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Connolly On The Arts: 'We're Serious About Supporting The Arts In City Hall'

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John Connolly speaks at a Create the Vote forum at Villa Victoria Center for the Arts in Boston on Oct. 25. (Tayla Andre/MassCreative)

John Connolly speaks at a Create the Vote forum at Villa Victoria Center for the Arts in Boston on Oct. 25. (Tayla Andre/MassCreative)

“I’m talking about fundamentally changing an existing city department, altering its mission, and elevating it to a cabinet level. That’s a pretty bold change,” Boston city councilor and mayoral candidate John Connolly said when we spoke on Oct. 29 about his plans for arts and culture in the city.

His platform calls for creating a cabinet-level Department of Arts & Culture—separate from tourism. He aims to provide arts and music education to all Boston public schools students. He pledges to foster arts in neighborhoods across the city by increasing funding for Boston arts organizations, supporting development of live-work space for artists, and streamlining permitting for arts events. If elected, he wants the city to have more public art, including at City Hall Plaza, and world-class festivals, including extending First Night “into a winter festival of arts and culture.” (Also read our interview with mayoral candidate Marty Walsh about the arts and our overview of the ideas and issues percolating through the city’s cultural community during the campaign.)

Below Connolly speaks about his plans for arts and culture in the city:

John Connolly speaks at the Create the Vote forum at Boston's Paramount Theatre on Sept. 9. (Kat Waterman/MassCreative)

John Connolly speaks at the Create the Vote forum at Boston’s Paramount Theatre on Sept. 9. (Kat Waterman/MassCreative)

  • “The cornerstone of my arts plan is to change arts and tourism in the city to an arts and culture department and elevate it to cabinet level and have it run by artists. So I think that would address head on the concern that too often the arts are left off the table and are a sort of appendage to a tourism strategy. I want the arts and artists to drive a broad public arts and culture agenda in the city. And I think tourism will grow out of that. We should focus on supporting the arts as the first priority.”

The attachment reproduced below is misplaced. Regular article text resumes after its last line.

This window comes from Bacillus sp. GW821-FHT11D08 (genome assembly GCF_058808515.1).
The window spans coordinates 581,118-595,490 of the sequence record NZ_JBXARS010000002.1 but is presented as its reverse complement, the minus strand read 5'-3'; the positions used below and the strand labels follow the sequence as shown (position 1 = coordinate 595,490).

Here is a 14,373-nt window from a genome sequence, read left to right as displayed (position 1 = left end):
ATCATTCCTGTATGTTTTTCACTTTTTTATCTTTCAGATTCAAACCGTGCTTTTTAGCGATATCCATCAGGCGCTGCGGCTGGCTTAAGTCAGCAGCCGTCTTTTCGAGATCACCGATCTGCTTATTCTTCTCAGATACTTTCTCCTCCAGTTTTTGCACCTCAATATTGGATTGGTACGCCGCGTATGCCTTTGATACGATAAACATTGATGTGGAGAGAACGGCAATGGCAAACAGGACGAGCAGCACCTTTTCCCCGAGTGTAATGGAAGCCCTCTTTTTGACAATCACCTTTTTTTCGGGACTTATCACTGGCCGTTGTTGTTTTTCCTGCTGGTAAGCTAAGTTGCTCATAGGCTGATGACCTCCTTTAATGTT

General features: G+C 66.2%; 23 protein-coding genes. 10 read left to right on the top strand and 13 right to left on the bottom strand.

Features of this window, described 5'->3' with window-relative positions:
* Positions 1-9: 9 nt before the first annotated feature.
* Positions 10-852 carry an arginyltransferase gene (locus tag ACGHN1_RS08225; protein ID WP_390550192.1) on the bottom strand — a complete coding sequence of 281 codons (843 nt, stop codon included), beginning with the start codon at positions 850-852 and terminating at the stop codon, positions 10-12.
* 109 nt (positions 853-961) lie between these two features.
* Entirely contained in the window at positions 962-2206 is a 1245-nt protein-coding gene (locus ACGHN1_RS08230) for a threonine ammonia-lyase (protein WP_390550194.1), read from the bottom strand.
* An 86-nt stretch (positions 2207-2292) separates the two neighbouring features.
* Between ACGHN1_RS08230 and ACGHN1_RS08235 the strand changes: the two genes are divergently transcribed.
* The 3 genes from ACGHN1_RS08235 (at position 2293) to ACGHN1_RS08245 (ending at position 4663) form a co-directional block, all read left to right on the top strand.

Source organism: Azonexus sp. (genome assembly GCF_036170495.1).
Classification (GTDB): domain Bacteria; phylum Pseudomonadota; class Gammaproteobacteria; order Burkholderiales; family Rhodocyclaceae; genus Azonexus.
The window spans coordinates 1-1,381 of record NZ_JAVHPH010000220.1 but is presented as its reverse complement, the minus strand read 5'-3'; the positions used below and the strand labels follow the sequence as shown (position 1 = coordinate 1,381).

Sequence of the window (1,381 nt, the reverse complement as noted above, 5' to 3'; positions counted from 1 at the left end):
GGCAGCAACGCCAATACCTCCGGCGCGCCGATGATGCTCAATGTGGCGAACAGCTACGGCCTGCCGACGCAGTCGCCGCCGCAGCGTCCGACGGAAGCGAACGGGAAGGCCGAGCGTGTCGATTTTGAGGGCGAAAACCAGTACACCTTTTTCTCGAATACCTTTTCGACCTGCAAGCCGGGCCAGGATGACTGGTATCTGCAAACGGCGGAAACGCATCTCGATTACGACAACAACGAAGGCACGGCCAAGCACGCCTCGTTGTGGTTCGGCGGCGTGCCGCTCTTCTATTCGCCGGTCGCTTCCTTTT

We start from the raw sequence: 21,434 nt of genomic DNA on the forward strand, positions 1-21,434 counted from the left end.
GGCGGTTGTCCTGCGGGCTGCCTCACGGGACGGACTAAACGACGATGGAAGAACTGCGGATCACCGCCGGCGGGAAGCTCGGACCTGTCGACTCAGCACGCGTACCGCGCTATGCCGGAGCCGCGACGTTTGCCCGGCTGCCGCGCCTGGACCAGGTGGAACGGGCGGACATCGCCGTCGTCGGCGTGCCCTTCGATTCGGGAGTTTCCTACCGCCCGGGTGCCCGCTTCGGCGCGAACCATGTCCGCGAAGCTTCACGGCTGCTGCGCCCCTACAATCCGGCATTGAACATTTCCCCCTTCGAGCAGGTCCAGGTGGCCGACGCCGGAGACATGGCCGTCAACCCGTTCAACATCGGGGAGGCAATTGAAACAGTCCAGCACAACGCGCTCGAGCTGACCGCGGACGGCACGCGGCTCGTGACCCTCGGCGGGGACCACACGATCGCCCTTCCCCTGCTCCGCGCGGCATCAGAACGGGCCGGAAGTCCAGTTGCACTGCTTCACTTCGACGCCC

• “When you shift that you’re going to put real resources behind an arts agenda. I hope that’s seen many different ways. I hope it means that we see storefront theater and pop-up art galleries throughout every corner of the city, but also a bold public arts agenda so that it becomes commonplace in Boston to walk by or see the performing arts and the visual arts out in the open public at all times. I think that the biggest change is that we want it built into the consciousness of every Bostonian that we are committed and support the arts in Boston. I think that enhances the social and cultural life in the city in a great way. And also brings a lot of economic benefit at the same time.”
  • “This is about reallocating what we spend on arts and tourism right now and moving it to an arts and culture agenda. So I think there are some existing resources that just need to be moved over. And from there we have to have a strategy to grow that budget over time. I think the key here is if we can make that commitment, move from where we’re at now, which is less than a million dollars, to a million and then try to get it up over that, that will be a signal to the philanthropic community that we’re serious about supporting the arts in City Hall and I think that will bring more money to the table.”
  • “I think the arts connects to everything in this city, and that as a real connective force the arts have to be prioritized. Arts help keep many of our young people in schools. And there are legitimate career pathways in the arts today that weren’t there 20 years ago, particularly when you link technology and the creative economy to the arts. We talk a lot about STEM [science, technology, engineering and math] education. If I’m mayor, we’re going to talk about STEAM and we’re going to add arts to that equation. I want every child to have arts on a regular basis, every year they’re in school. It’s also connective from a cultural standpoint. In a city with a real equity divide and a lot of divides along race and class lines, the arts can bring us together. I don’t underestimate that power.”
  • “One of the vital changes that we need to make is an easier permitting process for artists to have performances and shows. That’s for the entire arts community from artists who are trying to support themselves and make profits, everything from music performances and shows to the do-it-yourself scene in Allston where they’re putting on their shows in basements but would love to get to the better performing space. If we ease the permitting process, if we have affordable, accessible performing space then artists can make a profit. … We want to make sure that they can find their place in Boston, a city that gets more expensive by the day. … That’s part of trying to make the city more fun in many ways, of trying to retain young talent in the city.”
  • “I want to champion the arts. I want to be a mayor where you’re going to see my family and me out celebrating our arts community at performances across the city on a regular basis. I’m going to make this a real focus as mayor.”
  • “I did a series of sit downs with artists that really shaped how we wrote that [arts platform], but Ron Mallis, who’s affiliated with MassCreative has been an advisor. Jason Turgeon and the guys and Bartlett Yards have been a big help in shaping my agenda. And certainly a number of arts teachers out there have been a big help.”